This leads to the central part of the work piece to come in contact with the sides of the die sooner than if there were no friction present, creating a much greater increase in the pressure required for the punch to finish the forging. The dimensional tolerances of a steel part produced using the impression-die forging method are outlined in the table below.
The dimensions across the parting plane are affected by the closure of the dies, and are therefore dependent on die wear and the thickness of the final flash. Dimensions that are completely contained within a single die segment or half can be maintained at a significantly greater level of accuracy.
A lubricant is used when forging to reduce friction and wear. It is also used as a thermal barrier to restrict heat transfer from the workpiece to the die. Finally, the lubricant acts as a parting compound to prevent the part from sticking in the dies.
Press forging works by slowly applying a continuous pressure or force, which differs from the near-instantaneous impact of drop-hammer forging. The amount of time the dies are in contact with the workpiece is measured in seconds as compared to the milliseconds of drop-hammer forges. The press forging operation can be done either cold or hot. The main advantage of press forging, as compared to drop-hammer forging, is its ability to deform the complete workpiece.
Drop-hammer forging usually only deforms the surfaces of the work piece in contact with the hammer and anvil; the interior of the workpiece will stay relatively undeformed. Another advantage to the process includes the knowledge of the new part's strain rate.
By controlling the compression rate of the press forging operation, the internal strain can be controlled. There are a few disadvantages to this process, most stemming from the workpiece being in contact with the dies for such an extended period of time. The operation is a time-consuming process due to the amount and length of steps.
The workpiece will cool faster because the dies are in contact with workpiece; the dies facilitate drastically more heat transfer than the surrounding atmosphere. As the workpiece cools it becomes stronger and less ductile, which may induce cracking if deformation continues. Therefore, heated dies are usually used to reduce heat loss, promote surface flow, and enable the production of finer details and closer tolerances.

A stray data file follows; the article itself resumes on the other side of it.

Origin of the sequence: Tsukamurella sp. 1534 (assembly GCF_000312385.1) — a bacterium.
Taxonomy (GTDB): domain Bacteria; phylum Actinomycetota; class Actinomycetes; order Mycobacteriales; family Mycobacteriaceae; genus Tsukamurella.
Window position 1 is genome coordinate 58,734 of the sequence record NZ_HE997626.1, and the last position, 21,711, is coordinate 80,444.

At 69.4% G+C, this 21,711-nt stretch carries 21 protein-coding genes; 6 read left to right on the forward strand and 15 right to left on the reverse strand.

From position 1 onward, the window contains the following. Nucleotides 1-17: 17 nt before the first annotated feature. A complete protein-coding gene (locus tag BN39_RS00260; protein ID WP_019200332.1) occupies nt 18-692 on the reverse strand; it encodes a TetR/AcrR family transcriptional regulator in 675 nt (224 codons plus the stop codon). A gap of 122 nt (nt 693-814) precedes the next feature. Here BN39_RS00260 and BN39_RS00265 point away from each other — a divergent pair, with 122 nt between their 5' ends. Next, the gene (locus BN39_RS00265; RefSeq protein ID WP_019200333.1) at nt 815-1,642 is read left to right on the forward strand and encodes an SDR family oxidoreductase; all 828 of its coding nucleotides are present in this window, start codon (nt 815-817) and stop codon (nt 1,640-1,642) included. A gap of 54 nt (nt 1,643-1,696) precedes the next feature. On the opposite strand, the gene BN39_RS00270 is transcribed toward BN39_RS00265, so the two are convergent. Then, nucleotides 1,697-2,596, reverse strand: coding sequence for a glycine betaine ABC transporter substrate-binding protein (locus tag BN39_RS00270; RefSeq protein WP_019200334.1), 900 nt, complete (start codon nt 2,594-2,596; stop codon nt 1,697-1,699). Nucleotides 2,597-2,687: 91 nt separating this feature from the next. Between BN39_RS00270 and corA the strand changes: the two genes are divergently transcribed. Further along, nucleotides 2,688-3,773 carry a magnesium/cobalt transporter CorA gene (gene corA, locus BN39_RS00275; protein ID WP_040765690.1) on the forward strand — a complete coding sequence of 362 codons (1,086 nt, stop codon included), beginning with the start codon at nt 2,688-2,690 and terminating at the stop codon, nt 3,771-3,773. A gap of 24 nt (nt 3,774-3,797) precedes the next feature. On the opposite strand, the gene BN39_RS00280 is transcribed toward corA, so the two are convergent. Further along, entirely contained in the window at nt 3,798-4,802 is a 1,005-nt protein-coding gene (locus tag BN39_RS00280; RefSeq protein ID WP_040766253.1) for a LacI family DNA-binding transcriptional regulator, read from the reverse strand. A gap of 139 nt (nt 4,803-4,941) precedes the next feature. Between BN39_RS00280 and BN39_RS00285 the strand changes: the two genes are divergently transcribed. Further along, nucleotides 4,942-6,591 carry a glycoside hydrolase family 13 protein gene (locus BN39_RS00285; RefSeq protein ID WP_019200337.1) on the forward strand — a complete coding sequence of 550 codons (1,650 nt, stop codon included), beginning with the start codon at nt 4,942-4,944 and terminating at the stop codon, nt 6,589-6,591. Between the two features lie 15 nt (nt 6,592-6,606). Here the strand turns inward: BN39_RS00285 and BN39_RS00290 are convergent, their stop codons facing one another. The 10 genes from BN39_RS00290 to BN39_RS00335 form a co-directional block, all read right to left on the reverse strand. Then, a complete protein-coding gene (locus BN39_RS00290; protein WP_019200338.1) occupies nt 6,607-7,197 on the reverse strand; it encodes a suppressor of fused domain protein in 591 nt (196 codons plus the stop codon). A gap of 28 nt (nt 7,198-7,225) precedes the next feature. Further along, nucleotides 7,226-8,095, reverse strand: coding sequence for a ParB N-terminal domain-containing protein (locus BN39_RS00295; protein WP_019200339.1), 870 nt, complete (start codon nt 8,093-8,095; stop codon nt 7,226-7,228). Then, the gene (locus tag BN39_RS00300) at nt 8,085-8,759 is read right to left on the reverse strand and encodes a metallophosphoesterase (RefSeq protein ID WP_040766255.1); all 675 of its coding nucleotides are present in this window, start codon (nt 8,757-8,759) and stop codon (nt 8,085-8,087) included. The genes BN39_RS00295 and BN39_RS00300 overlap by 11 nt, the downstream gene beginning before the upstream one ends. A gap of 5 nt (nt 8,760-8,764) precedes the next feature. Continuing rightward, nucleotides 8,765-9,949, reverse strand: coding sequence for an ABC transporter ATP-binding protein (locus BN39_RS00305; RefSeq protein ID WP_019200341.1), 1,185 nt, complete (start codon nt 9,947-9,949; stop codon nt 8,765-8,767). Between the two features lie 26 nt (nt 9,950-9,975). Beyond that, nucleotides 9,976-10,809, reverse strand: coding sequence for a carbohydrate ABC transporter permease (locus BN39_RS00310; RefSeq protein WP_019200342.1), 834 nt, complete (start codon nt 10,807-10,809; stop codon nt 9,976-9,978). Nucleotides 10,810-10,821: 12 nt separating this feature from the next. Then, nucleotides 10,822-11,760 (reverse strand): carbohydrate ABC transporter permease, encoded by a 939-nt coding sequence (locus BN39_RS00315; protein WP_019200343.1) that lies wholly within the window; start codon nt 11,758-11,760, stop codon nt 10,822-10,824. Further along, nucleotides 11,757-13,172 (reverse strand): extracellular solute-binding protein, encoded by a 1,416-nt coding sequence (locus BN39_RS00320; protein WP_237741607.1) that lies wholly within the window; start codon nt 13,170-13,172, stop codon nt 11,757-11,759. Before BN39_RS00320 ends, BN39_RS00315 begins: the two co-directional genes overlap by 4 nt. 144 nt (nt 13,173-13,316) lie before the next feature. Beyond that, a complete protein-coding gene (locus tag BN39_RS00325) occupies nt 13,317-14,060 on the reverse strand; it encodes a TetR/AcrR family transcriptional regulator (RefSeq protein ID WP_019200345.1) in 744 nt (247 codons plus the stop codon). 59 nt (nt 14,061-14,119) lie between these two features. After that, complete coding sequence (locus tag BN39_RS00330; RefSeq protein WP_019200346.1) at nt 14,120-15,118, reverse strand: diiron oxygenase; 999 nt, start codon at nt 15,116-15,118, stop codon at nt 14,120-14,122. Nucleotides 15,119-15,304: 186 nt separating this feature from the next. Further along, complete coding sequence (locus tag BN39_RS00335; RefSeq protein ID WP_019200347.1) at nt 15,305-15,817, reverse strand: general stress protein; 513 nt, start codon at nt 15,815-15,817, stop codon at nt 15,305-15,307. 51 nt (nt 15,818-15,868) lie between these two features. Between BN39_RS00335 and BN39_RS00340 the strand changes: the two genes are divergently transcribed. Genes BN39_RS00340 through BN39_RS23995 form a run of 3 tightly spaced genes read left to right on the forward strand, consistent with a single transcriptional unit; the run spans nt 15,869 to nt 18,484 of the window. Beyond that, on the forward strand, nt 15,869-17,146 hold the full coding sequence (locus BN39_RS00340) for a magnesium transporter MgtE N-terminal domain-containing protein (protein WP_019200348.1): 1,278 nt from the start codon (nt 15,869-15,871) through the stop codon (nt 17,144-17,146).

The workpiece may also need to be reheated. When done in high productivity, press forging is more economical than hammer forging.
Understanding the Different Forging Processes
Forging is one of the common manufacturing processes, that shapes a metal piece by applying compressive forces on it. Forging could be performed under different temperature conditions, like hot forging, warm forging and cold forging. The forging process uses hammers or presses to squeeze and deform the material into high strength parts. The forging manufacturing process is completely different from the casting one, where the molten material is poured into a mold see difference between forging and casting. This makes forging served in various industrial applications. The hot forging process involves the application of extreme heat, with the desired temperature depending on the type of metal. Hot forging is typically the best choice for steel forgings used in technical applications and for deforming metal that has a high formability ratio.
Forging is the process of deforming metal into a predetermined shape using certain tools and equipment—deformation is accomplished using hot, cold, or even warm forging processes. Ultimately, the manufacturer will look at a number of criteria before choosing which type of forging is best for a particular application. Forging is used where the arrangement of the grain structure imparts directional properties to the part, aligning the grain so that it will resist the highest stress the part will encounter. Casting and machining, in comparison, usually have less control over the arrangement of grain structure. Forging is defined as the forming or deforming of metal in its solid state. Much forging is done by the upsetting process where a hammer or ram moves horizontally to press against the end of a rod or stem to widen and change the shape of the end.
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Cold And Hot Forging: Fundamentals And Applications
Forging is a manufacturing process that uses compressive forces to form metal into the desired shapes and sizes. Industry professionals employ a variety of different forging techniques—depending on the material and the product being forged—each of which carries its own advantages and best uses. The following blog provides an overview of the different types of forging methods available, outlining what they entail, their key advantages, and their typical applications. Forging operations can be classified into four main types:. Open die forging employs the use of two flat or simply shaped dies to apply pressure to the base material from both sides.
The Cold Forging Manufacturing Process. Disadvantages of Cold Forging. The Hot Forging Manufacturing Process. Cost Efficiency in Cold Forging.